So shoplifters from a New York store might be liable for more than just the price of a stolen item. Even if recovered, a shoplifter may also be required to pay a penalty of up to five times the retail price of the merchandise, for a total of $500. As retailers need to recover the significant costs of theft prevention and enforcement, they are usually quick to send civil demands to apprehended shoplifters for restitution (reimbursement) of the cost.

The Civil Demand Letter

In many instances, a person who has been caught shoplifting will be told by store security that a civil demand letter will be sent by mail. These letters will be sent either from the store, a law firm or debt collector. It will refer to the date of the shoplifting or retail theft incident and will make a demand for an amount of money, usually payable in cash or cashier's check. It will contain a certain amount of time to make payment. If payment is not made, you can expect to receive additional follow up letters, some which may tack on fees which reflect the collection efforts.

Civil Demands Versus Criminal Charges

A civil demand only concerns a civil matter. However, a store may choose to file a criminal complaint with the police. Sometimes the motivation for doing so is the belief that a civil demand will be ineffective against the accused person. A district attorney or prosecutor will review the complaint and make a decision whether or not to file criminal charges against the accused. If a prosecutor doesn't pursue a case, it does not necessarily mean that the store cannot pursue a civil lawsuit. And if a store decides not to file a civil lawsuit, it does not usually prevent a prosecutor from filing criminal charges against a shoplifter or an employee who commits retail theft. This is the case even if you pay a civil demand. Some states allow both to occur at the same time while others may only allow occur one action to proceed. It is important to know your state's shoplifting and retail theft laws.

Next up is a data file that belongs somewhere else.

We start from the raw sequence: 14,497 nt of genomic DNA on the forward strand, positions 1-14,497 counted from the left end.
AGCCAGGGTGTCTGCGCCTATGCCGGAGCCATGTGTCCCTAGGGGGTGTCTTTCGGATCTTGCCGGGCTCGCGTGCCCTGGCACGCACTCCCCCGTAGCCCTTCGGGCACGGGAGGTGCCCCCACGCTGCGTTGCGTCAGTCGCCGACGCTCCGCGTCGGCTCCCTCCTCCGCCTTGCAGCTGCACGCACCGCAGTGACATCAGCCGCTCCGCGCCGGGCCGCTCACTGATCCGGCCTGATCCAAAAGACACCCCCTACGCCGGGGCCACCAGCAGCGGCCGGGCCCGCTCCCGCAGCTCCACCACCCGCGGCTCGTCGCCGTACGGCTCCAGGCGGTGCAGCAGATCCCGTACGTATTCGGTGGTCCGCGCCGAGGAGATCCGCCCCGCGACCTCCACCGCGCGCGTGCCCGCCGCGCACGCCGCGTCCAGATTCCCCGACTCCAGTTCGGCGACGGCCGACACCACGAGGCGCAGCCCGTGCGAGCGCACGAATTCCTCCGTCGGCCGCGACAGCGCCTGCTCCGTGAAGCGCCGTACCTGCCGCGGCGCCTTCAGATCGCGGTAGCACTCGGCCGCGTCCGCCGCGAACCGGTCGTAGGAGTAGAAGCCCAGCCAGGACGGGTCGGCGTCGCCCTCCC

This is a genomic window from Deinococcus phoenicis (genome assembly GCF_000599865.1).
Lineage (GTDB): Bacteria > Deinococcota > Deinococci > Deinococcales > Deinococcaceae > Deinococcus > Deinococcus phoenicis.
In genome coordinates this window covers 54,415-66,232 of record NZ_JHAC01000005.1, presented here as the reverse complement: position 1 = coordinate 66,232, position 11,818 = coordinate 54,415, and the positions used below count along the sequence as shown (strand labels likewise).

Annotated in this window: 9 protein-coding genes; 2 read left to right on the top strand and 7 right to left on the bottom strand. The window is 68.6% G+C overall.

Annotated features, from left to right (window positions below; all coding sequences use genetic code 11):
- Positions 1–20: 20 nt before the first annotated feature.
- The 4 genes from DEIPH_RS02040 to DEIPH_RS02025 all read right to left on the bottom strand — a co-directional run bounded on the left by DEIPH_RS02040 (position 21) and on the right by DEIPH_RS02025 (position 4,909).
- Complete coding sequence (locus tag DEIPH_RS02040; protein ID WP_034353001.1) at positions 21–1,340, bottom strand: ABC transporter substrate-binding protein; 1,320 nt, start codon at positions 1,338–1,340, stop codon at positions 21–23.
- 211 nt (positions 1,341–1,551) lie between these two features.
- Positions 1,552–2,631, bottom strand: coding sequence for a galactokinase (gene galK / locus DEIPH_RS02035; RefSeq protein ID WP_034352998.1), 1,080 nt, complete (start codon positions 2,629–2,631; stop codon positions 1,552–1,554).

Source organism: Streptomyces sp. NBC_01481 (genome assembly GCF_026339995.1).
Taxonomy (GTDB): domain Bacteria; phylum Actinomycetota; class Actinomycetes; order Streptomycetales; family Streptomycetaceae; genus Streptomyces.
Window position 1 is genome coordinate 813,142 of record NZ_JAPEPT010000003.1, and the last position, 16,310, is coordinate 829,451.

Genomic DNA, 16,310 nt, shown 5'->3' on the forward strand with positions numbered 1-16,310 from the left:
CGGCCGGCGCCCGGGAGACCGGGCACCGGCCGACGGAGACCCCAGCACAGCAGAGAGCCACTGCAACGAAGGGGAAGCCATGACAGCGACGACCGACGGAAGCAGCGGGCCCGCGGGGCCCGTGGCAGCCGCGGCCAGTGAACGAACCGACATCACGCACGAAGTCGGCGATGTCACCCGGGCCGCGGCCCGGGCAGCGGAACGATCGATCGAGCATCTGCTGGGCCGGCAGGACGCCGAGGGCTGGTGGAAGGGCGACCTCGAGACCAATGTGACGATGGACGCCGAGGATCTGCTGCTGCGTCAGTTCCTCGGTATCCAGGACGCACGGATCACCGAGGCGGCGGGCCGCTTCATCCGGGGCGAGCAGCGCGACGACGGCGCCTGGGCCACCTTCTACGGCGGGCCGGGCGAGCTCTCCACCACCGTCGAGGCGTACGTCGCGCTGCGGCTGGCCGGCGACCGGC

Should You Pay a Civil Demand?

There is no right answer to this question and you need to do what is right for you. But in order to make an educated decision, you should understand how this system generally works. A civil demand is just a demand for money - that's all. Some lawyers will advise people to ignore civil demands since they cannot be enforced without a judgment or an order from a court of law. They will refer to the fact that civil demands are a numbers game. Not every shoplifting case is pursued in court since it is usually not cost effective for the store. Many of these cases are small claims court matters and concern defendants who are already deeply in debt. They may be unable to pay even small judgments awarded by the court should they lose. The stores hope that a good number of people who receive demand letters will pay them rather than opting for a court hearing. And in order to keep the threat of going to court real, they do take a small percentage of these cases to court.